Saturday, March 17, 2012

Zydeco

My day ended yesterday with the Newell half washed.....well, a little more than half, because I washed the roof, the driver's side, and the front....so 60% done. This morning I decided before I would finish washing the coach that I would clean the massive radiator first, and, of course, if I clean the radiator I have to clean out the engine compartment, too. That is a messy, gunky, 2 hour job, but very necessary....I had noticed the last couple of travel days that the engine temps were running about 10 degrees higher than normal. A Detroit Diesel 2 stroke operates at 180-185 degrees under normal conditions.....mine had been hitting 195+ the last couple of days. Once that was done, then the rest of the Newell was done in about 15 minutes.

Thankfully Elaine had turned on the A/C a few minutes before I came in to take my shower, so the air was already dry inside. Which reminds me.......I saw a guy wearing a T-shirt today that said "SWEAT, RINSE, REPEAT"....that pretty much describes life in the deep south. The humidity is ever present. I was telling my sister this evening that when the humidity would get up to 61% in Ontario I would notice, and fuss about it. When the humidity gets down to 61% here in Louisiana I notice it, and am grateful......all a matter of where you are standing at the moment.

After I made myself presentable again we headed over to Nicholls State University (just a few miles from where we are parked) to attend their annual Swamp Stomp which features Zydeco bands for 3 days. We spent about 5 hours there enjoying the fun, upbeat music along with a cool breeze, cloud cover, and low humidity at the aforementioned 61%.

From Wikipedia: Zydeco is a form of uniquely American roots or folk music. It evolved in southwest Louisiana in the early 19th century from forms of "la la" Creole music. The rural Creoles of southwest Louisiana and southeast Texas still sing in Louisiana Creole French.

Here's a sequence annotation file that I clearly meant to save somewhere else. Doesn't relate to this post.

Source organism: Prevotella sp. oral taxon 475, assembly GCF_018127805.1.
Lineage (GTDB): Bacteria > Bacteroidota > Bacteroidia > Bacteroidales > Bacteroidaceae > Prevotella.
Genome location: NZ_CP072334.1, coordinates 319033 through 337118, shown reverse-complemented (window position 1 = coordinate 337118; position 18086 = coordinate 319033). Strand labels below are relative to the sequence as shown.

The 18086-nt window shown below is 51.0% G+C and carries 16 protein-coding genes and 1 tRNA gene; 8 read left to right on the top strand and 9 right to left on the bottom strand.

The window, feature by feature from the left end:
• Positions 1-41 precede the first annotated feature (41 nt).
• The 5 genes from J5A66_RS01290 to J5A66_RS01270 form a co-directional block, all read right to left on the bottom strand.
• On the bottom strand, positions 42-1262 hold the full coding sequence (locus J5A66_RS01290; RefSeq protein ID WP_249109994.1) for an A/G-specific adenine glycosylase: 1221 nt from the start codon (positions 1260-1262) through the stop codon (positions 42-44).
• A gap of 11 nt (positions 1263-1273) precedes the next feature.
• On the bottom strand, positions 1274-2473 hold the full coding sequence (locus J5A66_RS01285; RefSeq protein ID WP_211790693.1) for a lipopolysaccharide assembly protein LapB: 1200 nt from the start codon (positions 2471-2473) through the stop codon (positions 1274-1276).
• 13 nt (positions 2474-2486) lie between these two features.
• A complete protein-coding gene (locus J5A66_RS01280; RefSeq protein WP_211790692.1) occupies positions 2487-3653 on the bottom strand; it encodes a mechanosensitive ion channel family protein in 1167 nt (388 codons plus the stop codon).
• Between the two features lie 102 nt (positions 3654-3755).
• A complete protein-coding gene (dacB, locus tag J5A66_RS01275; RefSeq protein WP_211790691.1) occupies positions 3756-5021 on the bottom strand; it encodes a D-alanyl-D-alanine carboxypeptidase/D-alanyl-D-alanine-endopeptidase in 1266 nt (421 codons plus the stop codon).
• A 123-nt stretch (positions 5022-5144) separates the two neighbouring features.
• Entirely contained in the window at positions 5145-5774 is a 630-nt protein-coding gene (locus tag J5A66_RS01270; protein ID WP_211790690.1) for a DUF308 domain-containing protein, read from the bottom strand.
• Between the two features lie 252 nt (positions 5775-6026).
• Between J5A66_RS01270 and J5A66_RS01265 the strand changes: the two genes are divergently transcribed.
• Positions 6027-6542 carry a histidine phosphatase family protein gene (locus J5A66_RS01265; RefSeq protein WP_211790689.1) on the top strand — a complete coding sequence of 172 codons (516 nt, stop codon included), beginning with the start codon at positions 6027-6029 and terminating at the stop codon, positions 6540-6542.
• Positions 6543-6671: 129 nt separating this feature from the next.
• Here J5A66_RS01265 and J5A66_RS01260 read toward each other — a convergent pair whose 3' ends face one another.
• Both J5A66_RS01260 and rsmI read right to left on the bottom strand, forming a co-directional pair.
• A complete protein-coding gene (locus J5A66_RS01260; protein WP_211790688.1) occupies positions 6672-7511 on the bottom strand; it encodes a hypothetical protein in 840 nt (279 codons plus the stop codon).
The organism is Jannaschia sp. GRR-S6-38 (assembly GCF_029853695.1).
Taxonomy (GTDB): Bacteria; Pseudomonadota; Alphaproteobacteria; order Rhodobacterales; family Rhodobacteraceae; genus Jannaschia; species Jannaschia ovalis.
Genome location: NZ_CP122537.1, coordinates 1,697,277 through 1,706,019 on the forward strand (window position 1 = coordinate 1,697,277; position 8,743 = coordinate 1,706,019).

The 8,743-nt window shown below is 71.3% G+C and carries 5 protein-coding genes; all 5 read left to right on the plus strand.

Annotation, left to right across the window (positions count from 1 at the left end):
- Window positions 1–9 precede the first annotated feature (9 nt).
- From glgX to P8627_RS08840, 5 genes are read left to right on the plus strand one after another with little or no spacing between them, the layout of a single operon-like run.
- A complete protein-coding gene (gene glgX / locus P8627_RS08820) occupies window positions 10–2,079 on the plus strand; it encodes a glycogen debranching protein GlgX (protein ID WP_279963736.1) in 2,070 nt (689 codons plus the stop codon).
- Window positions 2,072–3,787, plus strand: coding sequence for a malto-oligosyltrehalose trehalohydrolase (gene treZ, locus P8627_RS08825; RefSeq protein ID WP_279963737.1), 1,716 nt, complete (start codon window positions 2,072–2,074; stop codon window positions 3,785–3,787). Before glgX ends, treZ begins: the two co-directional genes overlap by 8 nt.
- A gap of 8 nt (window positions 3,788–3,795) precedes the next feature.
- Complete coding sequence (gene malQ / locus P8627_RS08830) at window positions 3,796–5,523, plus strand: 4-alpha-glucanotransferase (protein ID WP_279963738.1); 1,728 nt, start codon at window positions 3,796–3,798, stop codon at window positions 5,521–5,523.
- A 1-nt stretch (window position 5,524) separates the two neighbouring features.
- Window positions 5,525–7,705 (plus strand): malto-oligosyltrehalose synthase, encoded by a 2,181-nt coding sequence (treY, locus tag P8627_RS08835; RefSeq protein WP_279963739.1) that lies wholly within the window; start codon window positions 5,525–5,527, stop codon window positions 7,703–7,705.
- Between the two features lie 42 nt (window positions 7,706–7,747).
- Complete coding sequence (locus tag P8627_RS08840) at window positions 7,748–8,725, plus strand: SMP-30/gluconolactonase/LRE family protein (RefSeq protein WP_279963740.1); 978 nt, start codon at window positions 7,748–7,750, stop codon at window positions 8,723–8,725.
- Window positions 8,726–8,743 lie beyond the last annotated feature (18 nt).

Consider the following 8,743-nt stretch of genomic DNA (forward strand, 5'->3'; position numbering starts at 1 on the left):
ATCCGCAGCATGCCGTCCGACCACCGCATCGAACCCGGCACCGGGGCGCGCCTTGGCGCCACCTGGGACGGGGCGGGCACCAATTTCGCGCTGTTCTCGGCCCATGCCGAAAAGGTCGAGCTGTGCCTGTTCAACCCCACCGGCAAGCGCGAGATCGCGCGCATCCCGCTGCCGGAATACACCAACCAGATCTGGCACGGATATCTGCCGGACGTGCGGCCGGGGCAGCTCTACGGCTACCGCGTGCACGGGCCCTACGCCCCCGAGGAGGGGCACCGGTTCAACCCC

Zydeco combines elements of an even older American musical style which began in the late 1700s: Cajun music, which comprises French fiddle tunes, Irish Celtic fiddle tunes, German button accordion, Latin rhythms, and Appalachian styles.

Zydeco music was born in the late 1860s as a blend of Cajun music and two other "new" American music styles: blues and rhythm and blues. Haitian rhythms were also added, as Haitian natives moved to Louisiana to help harvest the new cash crop - sugarcane.






On the way home we stopped at Bubbas II Sports Bar to have some crawfish and shrimp.....yum!

We got home around 6:30pm......I was expecting a SKYPE call from my sister, Jill, in Michigan at 7pm. We talked about 40 minutes just sharing life, and what is happening in each others lives......SKYPE is sooo cool. An hour later my brother, Philip, from California called and we talked with him, Jeannie (his wife) and Dani (his daughter) for about the same length of time. As I have said more than once, SKYPE makes it a little less painful to be away from family for long periods of time. Just a couple of nights ago my youngest daughter, Sharon, called me out of the blue on SKYPE to ask me what I thought of Derek Fisher being traded by the Lakers to Houston......wow, I was really out of touch....I had not even heard that news yet!

Also was able to watch the ends of a few NCAA basketball games today. There have been some great games this year so far.

Well, there you go....another day in our life on the road.....and what a nice life it is.

Thanks for stopping by!

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